LB Agar Plates

  1. Weigh 35g of LB-Agar powder mix per litre of media desired. One litre makes 40-50 plates. Ensure that that the mixture volume does not exceed half of the volume of the flask/contained used, as it will boil over in the autoclave.
  2. Dissolve LB-Agar, using water from one of the wall mounted Nanopure filters. Add a stir bar and use a magnetic stirrer to facilitate mixing.
  3. Cover the flask with aluminum foil, and secure the foil with autoclave tape. The foil should be somewhat loose (to avoid building pressure in the flask while sterilizing and blowing the foil off), but not so loose that lots of liquid can escape.
  4. Put the flask in a plastic autoclave tray, load into the autoclave, and sterilize using the 20 minute liquid program
  5. Once the autoclave finishes venting (which can take twice as long as the sterilization proper), check that the foil covering is still in place. If it is not, the media is contaminated! Unload using the insulated oven gloves.
  6. Allow the media to cool until it can be handled without the oven mits. The cold room can be used to speed this up. Alternatively, if a large batch of media is prepared flasks may be kept hot in the prep lab water bath, to avoid all of them cooling at once. Agar polymerization cannot be reversed once it starts, but media can be kept from solidifying by keeping it hot.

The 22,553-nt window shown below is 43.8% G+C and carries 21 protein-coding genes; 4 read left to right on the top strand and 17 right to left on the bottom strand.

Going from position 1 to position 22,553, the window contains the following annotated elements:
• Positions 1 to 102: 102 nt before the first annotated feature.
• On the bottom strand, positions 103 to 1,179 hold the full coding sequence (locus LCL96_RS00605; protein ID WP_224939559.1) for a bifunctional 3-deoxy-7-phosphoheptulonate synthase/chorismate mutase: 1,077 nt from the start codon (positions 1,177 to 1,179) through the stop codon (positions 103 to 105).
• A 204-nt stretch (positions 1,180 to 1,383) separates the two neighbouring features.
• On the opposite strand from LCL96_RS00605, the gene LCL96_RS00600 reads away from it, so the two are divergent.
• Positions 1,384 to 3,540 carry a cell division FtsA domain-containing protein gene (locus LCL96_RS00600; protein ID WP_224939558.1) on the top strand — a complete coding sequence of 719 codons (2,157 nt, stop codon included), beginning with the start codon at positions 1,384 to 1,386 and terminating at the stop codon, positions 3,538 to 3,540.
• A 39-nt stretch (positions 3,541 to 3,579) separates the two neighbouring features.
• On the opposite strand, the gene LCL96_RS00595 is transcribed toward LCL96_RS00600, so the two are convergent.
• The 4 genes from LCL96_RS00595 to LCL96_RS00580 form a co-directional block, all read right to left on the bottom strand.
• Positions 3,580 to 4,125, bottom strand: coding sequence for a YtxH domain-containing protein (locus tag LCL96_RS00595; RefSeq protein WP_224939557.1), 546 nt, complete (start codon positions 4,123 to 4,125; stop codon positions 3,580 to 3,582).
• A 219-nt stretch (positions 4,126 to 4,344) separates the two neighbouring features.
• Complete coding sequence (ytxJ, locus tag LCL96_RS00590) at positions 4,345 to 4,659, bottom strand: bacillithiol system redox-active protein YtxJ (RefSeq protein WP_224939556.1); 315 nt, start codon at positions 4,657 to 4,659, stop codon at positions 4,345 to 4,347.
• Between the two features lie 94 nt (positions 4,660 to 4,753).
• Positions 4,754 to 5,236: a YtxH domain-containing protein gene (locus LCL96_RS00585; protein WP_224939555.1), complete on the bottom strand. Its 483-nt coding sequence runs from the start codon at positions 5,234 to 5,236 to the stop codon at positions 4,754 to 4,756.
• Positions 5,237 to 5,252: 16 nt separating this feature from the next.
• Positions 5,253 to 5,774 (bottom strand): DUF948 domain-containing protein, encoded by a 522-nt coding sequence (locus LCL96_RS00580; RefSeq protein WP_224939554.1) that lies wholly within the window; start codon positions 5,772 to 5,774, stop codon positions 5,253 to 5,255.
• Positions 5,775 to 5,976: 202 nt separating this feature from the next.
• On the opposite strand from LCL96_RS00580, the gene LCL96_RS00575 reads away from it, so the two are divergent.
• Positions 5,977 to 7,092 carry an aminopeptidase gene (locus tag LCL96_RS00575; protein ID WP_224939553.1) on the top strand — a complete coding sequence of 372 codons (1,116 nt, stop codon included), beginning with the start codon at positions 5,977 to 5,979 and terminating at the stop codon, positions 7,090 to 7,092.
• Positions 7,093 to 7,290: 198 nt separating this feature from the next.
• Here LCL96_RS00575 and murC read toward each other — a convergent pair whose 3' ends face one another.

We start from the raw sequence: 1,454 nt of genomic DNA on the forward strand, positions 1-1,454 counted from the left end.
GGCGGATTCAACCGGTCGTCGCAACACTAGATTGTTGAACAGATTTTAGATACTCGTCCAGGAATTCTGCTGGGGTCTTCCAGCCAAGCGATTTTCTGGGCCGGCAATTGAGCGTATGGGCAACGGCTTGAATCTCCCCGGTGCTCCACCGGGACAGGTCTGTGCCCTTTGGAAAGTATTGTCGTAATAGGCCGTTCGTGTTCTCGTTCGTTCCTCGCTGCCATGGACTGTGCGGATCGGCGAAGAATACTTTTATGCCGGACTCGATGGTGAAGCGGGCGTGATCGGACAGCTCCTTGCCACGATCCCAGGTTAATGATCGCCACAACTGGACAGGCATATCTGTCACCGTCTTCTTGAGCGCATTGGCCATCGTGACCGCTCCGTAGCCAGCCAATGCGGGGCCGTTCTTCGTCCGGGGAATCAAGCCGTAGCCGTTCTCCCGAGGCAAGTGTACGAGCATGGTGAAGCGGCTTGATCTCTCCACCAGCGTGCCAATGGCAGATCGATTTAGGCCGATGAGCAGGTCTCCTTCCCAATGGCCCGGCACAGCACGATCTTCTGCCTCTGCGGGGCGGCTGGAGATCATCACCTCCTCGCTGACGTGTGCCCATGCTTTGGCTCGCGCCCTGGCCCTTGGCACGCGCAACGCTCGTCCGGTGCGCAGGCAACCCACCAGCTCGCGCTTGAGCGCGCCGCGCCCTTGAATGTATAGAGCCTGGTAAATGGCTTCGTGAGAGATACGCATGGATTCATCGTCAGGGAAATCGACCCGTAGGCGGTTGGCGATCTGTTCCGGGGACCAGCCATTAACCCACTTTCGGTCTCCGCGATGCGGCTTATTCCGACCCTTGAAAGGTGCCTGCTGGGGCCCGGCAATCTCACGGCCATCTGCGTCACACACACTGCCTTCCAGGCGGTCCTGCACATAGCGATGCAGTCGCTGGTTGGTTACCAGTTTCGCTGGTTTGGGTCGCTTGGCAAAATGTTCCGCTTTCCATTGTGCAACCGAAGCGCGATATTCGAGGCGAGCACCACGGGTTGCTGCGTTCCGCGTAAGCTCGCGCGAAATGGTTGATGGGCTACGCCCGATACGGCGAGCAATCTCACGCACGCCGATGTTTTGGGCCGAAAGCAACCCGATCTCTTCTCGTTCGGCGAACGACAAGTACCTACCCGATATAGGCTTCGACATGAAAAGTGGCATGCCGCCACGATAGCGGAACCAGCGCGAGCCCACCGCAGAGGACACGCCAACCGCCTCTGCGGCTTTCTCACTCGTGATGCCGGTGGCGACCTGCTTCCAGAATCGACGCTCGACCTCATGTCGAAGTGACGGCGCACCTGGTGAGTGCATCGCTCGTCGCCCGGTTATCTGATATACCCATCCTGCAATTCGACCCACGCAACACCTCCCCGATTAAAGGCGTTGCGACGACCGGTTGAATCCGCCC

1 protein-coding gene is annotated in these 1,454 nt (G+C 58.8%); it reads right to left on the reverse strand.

7. Once media is cool, add other desired ingredients. Use the magnetic stirrer to mix, but do NOT add a stir bar now, or the media will be contaminated. (If one wasn't added before, you must do without.) Common additions include:
    • ampicillin (stock 100mg/ml, final 100ug/ml)
    • kanamycin (stock 50mg/ml, final 50ug/ml)
    • chloramphenicol (stock 50mg/ml, final 10ug/ml)
    • To achieve final concentrations, add 1mL of stock per 1L of media, except for chloramphenicol, where 0.6mL per 1L of media is added instead
  8. Pour directly from the flask into sterile petri plates. Use a quick pass with a bunsen burner flame to eliminate any bubbles that form during pouring. Do not subject the plate to continuous heat or the plate will melt, and the heat sensitive ingredients added in the previous step will be destroyed. Bubbles can allow cells to access nutrients without being exposed to the plate's antibiotic, and should be blown out immediately before the gel can set. It's a good idea for one person to pour while another flames bubbles.
  9. Allow the plates to stand right side up overnight, or until the gel sets if they are needed sooner. Plates should be stored upside down to keep condensation from falling on the media. Store petri plates in the plastic bags they ship in, in the 4 degree cold room.